If you have been in the running world over the last decade you have most likely heard of or read about the “benefits” of running barefoot or in minimalist shoes compared to traditional running shoes. If are not in the “running world” this may be news to you. There has been a heated debate over the benefits of running barefoot for years now. The supporters of barefoot running insist that this is the natural way to run, that it leads to fewer injuries and requires less energy than shod running. Those that oppose barefoot running insist that there is no evidence to support this.
A large number of small studies have been done to prove and disprove these benefits. Most of these studies have been retrospective studies, meaning finding people who run barefoot and those who don’t, asking them if they about their injury history. These type of studies are considered to have little scientific value. One Harvard University study done in 2010 found that it was safe to run barefoot and that certain running styles that are more common in barefoot runners seem to decrease impact pressures. Many took this study to conclude that barefoot running was better and helped prevent injuries. This lead to an increase in the barefoot or minimalist shoe running. In fact, the study only concluded that it was safe to run this way and there may be lower impact pressures during running if you ran in a specific style. Another study done in 2012 showed lower impact pressure in runners that landed flat foot (midfoot strike) or landing on the ball of the foot (forefoot strike) as compared to landing on the heel (heel strike). Traditional running shoes have been shown to push people to heel strike, so the natural conclusion by the pro-barefoot running crowd was the barefoot running lead to less stress and lower injury rate. One of the most recent scientific studies on this subject was published in the British journal of Sports Medicine in 2015. This study looked at musculoskeletal injury rates of barefoot runners compared to shod runners. The study did show there were more musculoskeletal injuries in the group with shoes as compared to the barefoot running group. This seems to support barefoot running but when looking deeper into the study, runners wearing shoes were running twice as many miles as the “barefoot” runners. If you looked at musculoskeletal injuries per mile run between the groups there was no difference at all. In fact, the only conclusions that authors themselves could draw from the study were that people that run barefoot run fewer miles. It did appear that the type of musculoskeletal injuries was different between the two groups. Barefoot running tended to cause more Achilles tendon problems and shod running tended to cause more plantar fascia injuries. One point the study showed was the skin injuries such as blisters, cuts, bruises and stubbed toes were almost 7 times more common in the barefoot group.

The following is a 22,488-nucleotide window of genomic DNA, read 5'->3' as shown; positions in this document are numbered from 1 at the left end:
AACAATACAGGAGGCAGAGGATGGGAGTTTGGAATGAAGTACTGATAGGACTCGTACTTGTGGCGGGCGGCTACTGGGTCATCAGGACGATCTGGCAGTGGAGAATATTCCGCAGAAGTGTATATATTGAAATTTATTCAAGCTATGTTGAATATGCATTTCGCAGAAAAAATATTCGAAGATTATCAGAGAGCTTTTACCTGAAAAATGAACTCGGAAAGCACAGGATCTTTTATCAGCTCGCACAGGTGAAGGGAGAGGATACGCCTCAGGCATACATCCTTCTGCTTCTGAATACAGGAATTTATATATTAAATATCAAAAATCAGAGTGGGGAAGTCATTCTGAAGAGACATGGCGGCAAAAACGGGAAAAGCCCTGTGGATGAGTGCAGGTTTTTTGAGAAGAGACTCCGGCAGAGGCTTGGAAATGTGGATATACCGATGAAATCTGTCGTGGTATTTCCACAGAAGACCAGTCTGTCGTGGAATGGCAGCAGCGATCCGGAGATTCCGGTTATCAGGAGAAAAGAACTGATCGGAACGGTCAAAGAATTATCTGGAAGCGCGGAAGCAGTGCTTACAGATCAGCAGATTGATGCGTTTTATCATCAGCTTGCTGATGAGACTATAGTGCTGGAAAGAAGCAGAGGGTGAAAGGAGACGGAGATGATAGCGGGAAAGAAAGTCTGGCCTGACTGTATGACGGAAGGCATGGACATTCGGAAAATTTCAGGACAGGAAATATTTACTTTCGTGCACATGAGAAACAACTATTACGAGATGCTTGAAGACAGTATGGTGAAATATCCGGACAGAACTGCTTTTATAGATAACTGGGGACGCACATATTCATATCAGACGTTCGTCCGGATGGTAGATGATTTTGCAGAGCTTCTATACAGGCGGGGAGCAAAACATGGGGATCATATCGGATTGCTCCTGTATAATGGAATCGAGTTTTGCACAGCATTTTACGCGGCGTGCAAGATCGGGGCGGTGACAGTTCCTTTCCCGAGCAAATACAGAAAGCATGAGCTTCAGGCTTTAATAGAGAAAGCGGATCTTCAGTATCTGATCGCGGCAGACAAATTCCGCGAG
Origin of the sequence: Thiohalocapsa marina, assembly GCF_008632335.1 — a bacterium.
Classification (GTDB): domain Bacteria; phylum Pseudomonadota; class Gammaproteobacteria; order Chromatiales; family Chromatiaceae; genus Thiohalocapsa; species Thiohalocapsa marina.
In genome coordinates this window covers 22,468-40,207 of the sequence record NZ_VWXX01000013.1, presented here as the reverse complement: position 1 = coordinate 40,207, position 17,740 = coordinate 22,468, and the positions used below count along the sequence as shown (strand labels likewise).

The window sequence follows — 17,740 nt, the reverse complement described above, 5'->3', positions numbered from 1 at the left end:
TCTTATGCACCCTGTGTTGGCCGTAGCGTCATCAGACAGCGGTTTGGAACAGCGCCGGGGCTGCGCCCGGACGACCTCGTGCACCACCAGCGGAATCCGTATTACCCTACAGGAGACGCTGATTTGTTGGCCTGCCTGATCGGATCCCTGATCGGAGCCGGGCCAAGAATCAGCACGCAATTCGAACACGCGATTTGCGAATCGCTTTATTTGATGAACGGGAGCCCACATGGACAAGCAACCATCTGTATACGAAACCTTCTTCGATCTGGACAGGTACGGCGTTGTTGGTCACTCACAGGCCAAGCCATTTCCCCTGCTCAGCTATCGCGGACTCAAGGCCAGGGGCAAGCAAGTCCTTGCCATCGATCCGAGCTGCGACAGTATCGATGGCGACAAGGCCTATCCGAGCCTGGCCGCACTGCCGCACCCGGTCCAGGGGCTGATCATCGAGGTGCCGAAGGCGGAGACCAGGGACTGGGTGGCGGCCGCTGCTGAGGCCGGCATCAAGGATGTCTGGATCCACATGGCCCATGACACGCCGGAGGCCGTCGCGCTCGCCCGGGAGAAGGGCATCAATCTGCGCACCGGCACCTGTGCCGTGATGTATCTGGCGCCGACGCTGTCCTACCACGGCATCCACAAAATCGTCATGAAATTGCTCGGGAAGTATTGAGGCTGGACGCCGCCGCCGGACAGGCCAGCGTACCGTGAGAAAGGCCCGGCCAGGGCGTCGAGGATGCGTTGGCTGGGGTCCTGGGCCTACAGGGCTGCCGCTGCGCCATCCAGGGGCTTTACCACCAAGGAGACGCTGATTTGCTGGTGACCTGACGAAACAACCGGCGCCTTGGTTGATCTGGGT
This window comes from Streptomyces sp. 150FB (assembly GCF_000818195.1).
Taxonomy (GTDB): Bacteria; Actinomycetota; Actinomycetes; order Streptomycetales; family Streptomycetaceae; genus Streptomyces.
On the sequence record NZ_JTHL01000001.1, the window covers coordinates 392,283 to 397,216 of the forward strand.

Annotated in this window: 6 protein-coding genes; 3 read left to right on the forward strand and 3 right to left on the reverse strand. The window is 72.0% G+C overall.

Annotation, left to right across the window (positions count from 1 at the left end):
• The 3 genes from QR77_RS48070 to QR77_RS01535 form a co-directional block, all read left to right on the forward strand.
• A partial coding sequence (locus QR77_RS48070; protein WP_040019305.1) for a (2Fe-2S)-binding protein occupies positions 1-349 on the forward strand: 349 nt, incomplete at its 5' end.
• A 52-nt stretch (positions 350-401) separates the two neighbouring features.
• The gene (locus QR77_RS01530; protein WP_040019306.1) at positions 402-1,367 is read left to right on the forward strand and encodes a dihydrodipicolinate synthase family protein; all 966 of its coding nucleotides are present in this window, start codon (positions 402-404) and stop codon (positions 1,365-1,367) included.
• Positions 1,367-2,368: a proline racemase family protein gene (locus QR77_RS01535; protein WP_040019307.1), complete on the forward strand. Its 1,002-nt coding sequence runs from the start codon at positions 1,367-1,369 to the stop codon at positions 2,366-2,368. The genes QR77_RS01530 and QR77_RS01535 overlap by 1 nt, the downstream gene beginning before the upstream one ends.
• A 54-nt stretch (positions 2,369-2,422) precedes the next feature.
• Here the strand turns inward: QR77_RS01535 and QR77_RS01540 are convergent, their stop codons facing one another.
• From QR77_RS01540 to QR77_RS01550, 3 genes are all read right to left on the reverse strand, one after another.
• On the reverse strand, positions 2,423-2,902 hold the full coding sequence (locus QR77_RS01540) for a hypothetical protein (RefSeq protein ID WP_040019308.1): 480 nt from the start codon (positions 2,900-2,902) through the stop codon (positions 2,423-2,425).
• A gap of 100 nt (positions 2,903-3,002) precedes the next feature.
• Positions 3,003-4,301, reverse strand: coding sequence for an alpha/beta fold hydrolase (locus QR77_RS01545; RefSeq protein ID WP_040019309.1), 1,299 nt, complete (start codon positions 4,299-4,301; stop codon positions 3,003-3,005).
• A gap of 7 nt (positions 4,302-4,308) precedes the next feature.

So to go back to the question, is it better to run barefoot or in minimalist shoes like the ones shown above or in a more traditional running shoe. The answer to this question is clear. Maybe or maybe not. Although studies are clear that midfoot strikers or forefoot strikers, which are more common amongst barefoot runners, seems to lessen the impact stress, these same studies show that this does not necessarily lead to fewer injuries. Most people have to train themselves to become a midfoot or forefoot striker. Because we wear shoes most of the time, most of us are natural heel strikers. Just going barefoot does not mean that you will automatically change your gait and get the perceived benefits of the less impact.
When it comes to running, my advice is this, start slow, increase as tolerated and make sure you are adequately stretching before and after running. This will minimize the injuries that you have more than simply taking off your shoes. If you decide that “barefoot” running is for you, make sure you start slowly. Also, understand that you will have to train yourself to change you gait pattern. This is a process that usually takes significant time. I would also recommend that you use a minimalist shoe to help avoid the cuts and scrapes that will happen. In my opinion, “barefoot” running is not the garden of Eden that many of the strong proponents insist that it is nor is the end of civilization as we know it that the opponents are arguing. Barefoot running can be done safely if you know what you’re doing. It is not for the novice runner and should be only done after careful research. The research as it currently stands does not support the argument that it leads to fewer injuries.
Please contact us if you have any questions or concerns about your foot and ankle health or you are suffering from foot and/or ankle pain. You can view our websites www.ahicarealliance.com and www.ahinstitute.com for additional information and for further blog entries. Our videos may also be viewed on YouTube regarding your feet.
Thank you for taking the time to read this blog. Again please contact me if you have any questions.
Dr. Dirk, The Foot Guy